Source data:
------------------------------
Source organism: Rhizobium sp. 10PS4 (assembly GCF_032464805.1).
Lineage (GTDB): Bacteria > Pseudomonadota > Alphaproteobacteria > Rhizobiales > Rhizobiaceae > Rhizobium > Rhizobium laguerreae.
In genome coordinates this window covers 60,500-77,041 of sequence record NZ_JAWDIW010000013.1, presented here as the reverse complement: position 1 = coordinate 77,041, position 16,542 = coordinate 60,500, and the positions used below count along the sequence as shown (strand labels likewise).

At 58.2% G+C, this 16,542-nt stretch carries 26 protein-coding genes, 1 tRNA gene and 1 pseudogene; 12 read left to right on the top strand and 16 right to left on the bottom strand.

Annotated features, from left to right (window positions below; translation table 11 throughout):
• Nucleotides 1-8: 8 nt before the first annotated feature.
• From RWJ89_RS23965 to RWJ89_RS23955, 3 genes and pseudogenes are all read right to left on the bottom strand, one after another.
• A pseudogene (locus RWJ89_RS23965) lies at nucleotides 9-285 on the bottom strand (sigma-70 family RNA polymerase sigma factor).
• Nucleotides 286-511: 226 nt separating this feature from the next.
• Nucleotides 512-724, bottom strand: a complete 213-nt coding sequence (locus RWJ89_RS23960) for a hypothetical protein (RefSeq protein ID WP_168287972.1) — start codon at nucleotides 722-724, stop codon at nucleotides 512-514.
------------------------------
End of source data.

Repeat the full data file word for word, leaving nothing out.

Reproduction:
Source organism: Rhizobium sp. 10PS4 (assembly GCF_032464805.1).
Lineage (GTDB): Bacteria > Pseudomonadota > Alphaproteobacteria > Rhizobiales > Rhizobiaceae > Rhizobium > Rhizobium laguerreae.
In genome coordinates this window covers 60,500-77,041 of sequence record NZ_JAWDIW010000013.1, presented here as the reverse complement: position 1 = coordinate 77,041, position 16,542 = coordinate 60,500, and the positions used below count along the sequence as shown (strand labels likewise).

At 58.2% G+C, this 16,542-nt stretch carries 26 protein-coding genes, 1 tRNA gene and 1 pseudogene; 12 read left to right on the top strand and 16 right to left on the bottom strand.

Annotated features, from left to right (window positions below; translation table 11 throughout):
• Nucleotides 1-8: 8 nt before the first annotated feature.
• From RWJ89_RS23965 to RWJ89_RS23955, 3 genes and pseudogenes are all read right to left on the bottom strand, one after another.
• A pseudogene (locus RWJ89_RS23965) lies at nucleotides 9-285 on the bottom strand (sigma-70 family RNA polymerase sigma factor).
• Nucleotides 286-511: 226 nt separating this feature from the next.
• Nucleotides 512-724, bottom strand: a complete 213-nt coding sequence (locus RWJ89_RS23960) for a hypothetical protein (RefSeq protein ID WP_168287972.1) — start codon at nucleotides 722-724, stop codon at nucleotides 512-514.